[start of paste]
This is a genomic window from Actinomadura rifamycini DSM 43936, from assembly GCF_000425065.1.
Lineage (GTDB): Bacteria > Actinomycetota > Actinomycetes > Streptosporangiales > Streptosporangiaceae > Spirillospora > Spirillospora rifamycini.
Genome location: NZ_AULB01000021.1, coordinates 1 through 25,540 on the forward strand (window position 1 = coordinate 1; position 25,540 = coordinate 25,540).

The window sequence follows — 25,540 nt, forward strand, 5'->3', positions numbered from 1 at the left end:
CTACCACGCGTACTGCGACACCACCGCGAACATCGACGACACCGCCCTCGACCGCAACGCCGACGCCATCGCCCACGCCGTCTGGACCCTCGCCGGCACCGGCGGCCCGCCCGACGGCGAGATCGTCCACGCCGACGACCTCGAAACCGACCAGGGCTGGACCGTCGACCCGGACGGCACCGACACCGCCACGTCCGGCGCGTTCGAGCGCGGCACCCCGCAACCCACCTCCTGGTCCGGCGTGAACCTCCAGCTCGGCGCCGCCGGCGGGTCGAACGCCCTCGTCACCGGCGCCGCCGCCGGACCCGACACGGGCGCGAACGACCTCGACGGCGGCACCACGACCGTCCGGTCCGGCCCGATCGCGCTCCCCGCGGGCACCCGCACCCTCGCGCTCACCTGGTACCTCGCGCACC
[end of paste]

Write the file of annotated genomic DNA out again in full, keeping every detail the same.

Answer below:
This is a genomic window from Actinomadura rifamycini DSM 43936, from assembly GCF_000425065.1.
Lineage (GTDB): Bacteria > Actinomycetota > Actinomycetes > Streptosporangiales > Streptosporangiaceae > Spirillospora > Spirillospora rifamycini.
Genome location: NZ_AULB01000021.1, coordinates 1 through 25,540 on the forward strand (window position 1 = coordinate 1; position 25,540 = coordinate 25,540).

The window sequence follows — 25,540 nt, forward strand, 5'->3', positions numbered from 1 at the left end:
CTACCACGCGTACTGCGACACCACCGCGAACATCGACGACACCGCCCTCGACCGCAACGCCGACGCCATCGCCCACGCCGTCTGGACCCTCGCCGGCACCGGCGGCCCGCCCGACGGCGAGATCGTCCACGCCGACGACCTCGAAACCGACCAGGGCTGGACCGTCGACCCGGACGGCACCGACACCGCCACGTCCGGCGCGTTCGAGCGCGGCACCCCGCAACCCACCTCCTGGTCCGGCGTGAACCTCCAGCTCGGCGCCGCCGGCGGGTCGAACGCCCTCGTCACCGGCGCCGCCGCCGGACCCGACACGGGCGCGAACGACCTCGACGGCGGCACCACGACCGTCCGGTCCGGCCCGATCGCGCTCCCCGCGGGCACCCGCACCCTCGCGCTCACCTGGTACCTCGCGCACC